Atherosclerosis, the underlying cause of cardiovascular disease, is characterized by chronic inflammation and altered immune response. Cholesterol is a well-known risk factor associated with the development of cardiovascular diseases. Elevated serum cholesterol is unique because it can lead to development of atherosclerosis in animals and humans even in the absence of other risk factors. Modifications of low-density lipoproteins mediated by oxidation, enzymatic degradation, and aggregation result in changes in their function and activate both innate and adaptive immune system. Oxidized low-density lipoprotein (LDL) has been identified as one of the most important autoantigens in atherosclerosis. This escape from self-tolerance is dependent on the formation of oxidized phospholipids. The emerging understanding of the importance of immune responses against oxidized LDL in atherosclerosis has focused attention on the possibility of development of novel therapy for atherosclerosis. This review provides an overview of immune response to lipoproteins and the fascinating possibility of developing an immunomodulatory therapy for atherosclerosis.
PMCID: PMC3432325  PMID: 22957222
3.  Pathogen burden, cytomegalovirus infection and inflammatory markers in the risk of premature coronary artery disease in individuals of Indian origin 
Coronary artery disease (CAD) occurs at an earlier age in South Asians compared with other ethnic groups. Infection and inflammation show a positive association with the disease.
To investigate the association of infection and inflammatory markers with premature CAD in the Indian Atherosclerosis Research Study population.
Antibody titres for Chlamydia pneumoniae, cytomegalovirus (CMV), Helicobacter pylori, herpes simplex virus and levels of interleukin-6 (IL-6), high-sensitivity C-reactive protein (hsCRP), fibrinogen and secretory phospholipase A2, were measured in 866 individuals (433 CAD patients and matched controls). All individuals were followed-up for recurrent cardiac events for four years. ANOVA was used to study the association of infection and inflammation with CAD.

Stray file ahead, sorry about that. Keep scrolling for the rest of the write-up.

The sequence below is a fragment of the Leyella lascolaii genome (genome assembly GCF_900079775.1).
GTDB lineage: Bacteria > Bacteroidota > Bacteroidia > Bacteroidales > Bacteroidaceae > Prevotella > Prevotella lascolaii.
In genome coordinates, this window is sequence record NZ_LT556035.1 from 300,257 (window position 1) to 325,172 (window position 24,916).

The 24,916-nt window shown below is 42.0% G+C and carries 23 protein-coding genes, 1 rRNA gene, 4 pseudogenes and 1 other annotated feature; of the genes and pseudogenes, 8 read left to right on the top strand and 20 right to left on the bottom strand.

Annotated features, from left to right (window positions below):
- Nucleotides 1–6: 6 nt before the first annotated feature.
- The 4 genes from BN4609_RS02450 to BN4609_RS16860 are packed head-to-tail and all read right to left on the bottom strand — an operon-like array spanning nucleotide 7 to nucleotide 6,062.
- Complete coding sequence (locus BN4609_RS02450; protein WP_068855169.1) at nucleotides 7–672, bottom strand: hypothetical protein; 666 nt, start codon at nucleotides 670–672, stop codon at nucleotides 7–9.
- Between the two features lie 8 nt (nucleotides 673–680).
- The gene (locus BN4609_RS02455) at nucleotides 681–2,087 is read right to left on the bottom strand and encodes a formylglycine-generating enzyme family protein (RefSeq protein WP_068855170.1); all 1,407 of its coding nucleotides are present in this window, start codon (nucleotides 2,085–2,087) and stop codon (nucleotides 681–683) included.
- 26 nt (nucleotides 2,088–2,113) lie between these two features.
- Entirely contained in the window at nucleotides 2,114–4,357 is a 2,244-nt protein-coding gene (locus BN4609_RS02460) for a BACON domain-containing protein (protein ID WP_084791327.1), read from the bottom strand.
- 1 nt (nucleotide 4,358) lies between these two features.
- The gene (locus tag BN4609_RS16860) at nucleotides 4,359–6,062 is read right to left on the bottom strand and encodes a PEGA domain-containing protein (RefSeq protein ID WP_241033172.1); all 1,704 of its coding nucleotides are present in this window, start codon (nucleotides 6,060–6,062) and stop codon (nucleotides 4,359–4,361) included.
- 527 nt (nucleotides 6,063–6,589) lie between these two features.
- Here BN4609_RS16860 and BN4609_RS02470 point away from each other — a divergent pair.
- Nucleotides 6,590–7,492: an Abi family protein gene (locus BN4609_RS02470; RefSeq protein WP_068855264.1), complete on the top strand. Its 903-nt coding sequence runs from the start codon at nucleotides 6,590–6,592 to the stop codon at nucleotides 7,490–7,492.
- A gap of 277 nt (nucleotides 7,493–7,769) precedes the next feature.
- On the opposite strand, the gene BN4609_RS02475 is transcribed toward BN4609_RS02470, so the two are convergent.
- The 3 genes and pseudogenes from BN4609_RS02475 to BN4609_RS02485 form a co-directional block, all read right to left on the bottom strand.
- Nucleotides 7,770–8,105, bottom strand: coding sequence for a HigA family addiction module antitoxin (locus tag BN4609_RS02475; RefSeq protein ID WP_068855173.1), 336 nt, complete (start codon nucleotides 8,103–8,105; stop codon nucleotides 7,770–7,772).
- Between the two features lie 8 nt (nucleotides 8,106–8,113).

The present study found that the odds of CAD occurrence was 2.42 (95% CI 1.26 to 4.64; P<0.008), with all four infections and increased in the presence of hsCRP (OR 4.67 [95% CI 1.43 to 15.25]); P=0.011). Only anti-CMV antibody levels were a significant risk factor for CAD occurrence (OR 2.23 [95% CI 1.20 to 4.15]; P=0.011) and recurrent cardiac events (OR 1.94 [95% CI 0.85 to 4.45]; P=0.015). Mean values of the inflammatory biomarkers IL-6 (P=0.035), fibrinogen (P=0.014), hsCRP (P=0.010) and secretory phospholipase A2 (P=0.002) increased with CMV antibody levels. Incorporating hsCRP and IL-6 in the risk prediction models significantly increased the OR to 2.56 (95% CI 1.16 to 5.63; P=0.019) with a c statistic of 0.826.